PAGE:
Teck Metals was in U.S. high court this month, appealing a Washington State ruling that the company pay $8.25 million to the Confederated Tribes of the Colville Reservation.
In August 2016 U.S. District Court Judge Lonny Suko found in favour of the aboriginal group for costs incurred from its lawsuit with Teck over historical pollution in the Columbia River. Of the money awarded, $4.9 million stemmed from litigation and $3.4 million from expenses related to investigative studies of the water.
Teck appealed Suko’s ruling to the federal Ninth Circuit Court, which has appellate jurisdiction over district courts. A decision is expected later this year.
Teck declined to comment on the Feb. 5 appearance to the Trail Times.
“We can’t comment on the specifics of the court case while it is in progress,” spokesperson Chris Stannell, replied via email.
Instead, he noted that Teck has spent in excess of US$85 million on the Upper Columbia since signing a settlement with the U.S. Environmental Protection Agency 12 years ago.
“On a remedial investigation and feasibility study intended to identify whether historic disposal practices at Trail have caused unacceptable risks to human health or the environment,” Stannell continued.
“To date, these studies are showing in general that the water in the Columbia River is clean, fish are as safe to eat as fish from other water bodies in Washington State, and beaches are safe for recreational activities.”
Stannell added, “We are committed to completing the remedial investigation study to fully assess any potential risks due to contaminants and, if necessary, take action to address them.”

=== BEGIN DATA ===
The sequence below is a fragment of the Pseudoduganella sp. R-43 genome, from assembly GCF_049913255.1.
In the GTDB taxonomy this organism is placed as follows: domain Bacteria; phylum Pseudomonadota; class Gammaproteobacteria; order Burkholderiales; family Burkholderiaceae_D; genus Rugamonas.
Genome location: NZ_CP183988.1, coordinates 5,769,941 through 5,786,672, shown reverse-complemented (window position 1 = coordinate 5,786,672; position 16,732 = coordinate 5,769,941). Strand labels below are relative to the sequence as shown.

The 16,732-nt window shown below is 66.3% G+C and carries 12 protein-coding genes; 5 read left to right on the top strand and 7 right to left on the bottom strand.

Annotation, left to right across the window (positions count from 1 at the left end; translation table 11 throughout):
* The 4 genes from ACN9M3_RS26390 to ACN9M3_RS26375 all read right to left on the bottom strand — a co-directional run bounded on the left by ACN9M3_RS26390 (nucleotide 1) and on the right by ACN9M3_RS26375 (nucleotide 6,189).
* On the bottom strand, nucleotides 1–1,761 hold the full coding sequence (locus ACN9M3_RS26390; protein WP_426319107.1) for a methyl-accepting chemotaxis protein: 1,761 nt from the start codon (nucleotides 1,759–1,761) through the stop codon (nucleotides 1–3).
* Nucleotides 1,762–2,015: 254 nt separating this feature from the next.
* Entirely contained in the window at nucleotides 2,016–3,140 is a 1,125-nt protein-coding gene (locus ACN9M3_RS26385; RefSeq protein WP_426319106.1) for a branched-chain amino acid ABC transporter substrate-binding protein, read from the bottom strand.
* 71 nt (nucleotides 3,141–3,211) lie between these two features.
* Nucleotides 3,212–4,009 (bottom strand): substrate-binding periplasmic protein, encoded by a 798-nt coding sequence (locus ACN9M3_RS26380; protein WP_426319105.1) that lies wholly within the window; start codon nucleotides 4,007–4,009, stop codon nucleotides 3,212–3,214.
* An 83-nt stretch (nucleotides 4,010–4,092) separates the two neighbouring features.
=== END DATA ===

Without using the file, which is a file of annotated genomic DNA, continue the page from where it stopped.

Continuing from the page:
The Confederated Tribes of the Colville Reservation (CCT) issued a news release following the hearing.
“In this appeal Teck continues to contest the U.S. courts’ jurisdiction over it,” the CCT stated. “As well as arguing that it should not be required to pay district court’s $8.25 million award to the Confederated Tribes of the Colville Reservation for costs incurred proving its liability, Teck continues to argue that it should only be responsible for a small portion of the contamination in the Upper Columbia River and Lake Roosevelt.”
The group states, “The trial court’s rulings were the result of more than a decade of vigorous litigation by the CCT and the State of Washington against Teck based on its disposal in the Columbia River of 9.97 million tons of slag and effluent for almost 100 years.”
In the release, CCT Chairman Dr. Michael Marchand, who attended the hearing in Seattle, stated “the Tribes and States presented compelling arguments against Teck and he looked forward to a ruling in favor of the Confederated Tribes and State of Washington.”
The Trail smelter has been operating on the banks of the Columbia River since 1896, 10 miles north of the Canada-United States border.
Permitted discharge of granulated slag into the Columbia River ceased in 1995 and present permitted discharges are lower than natural metal loads carried by the river, the company states.
Since the late 1970s, Teck has invested approximately $1.5 billion to improve the operation’s environmental performance, and maintains, “water quality in the Columbia River at the international border meets or exceeds stringent regulatory levels in either B.C. or the U.S.”
On June 2, 2006, Teck signed a Settlement Agreement with the U.S. EPA stating, the company is voluntarily funding and conducting a Remedial Investigation and Feasibility Study to evaluate the nature and the extent of contamination; determine if unacceptable risk to human health or the environment exists as a result of any contamination; and determine whether action is required to mitigate any unacceptable risk.
In the event that action is required, the company agreed to provide over $1-million per year to the Colville and Spokane Tribes, Washington State and the Department of the Interior to provide for their participation and review on an ongoing basis.
Related story: Trail Times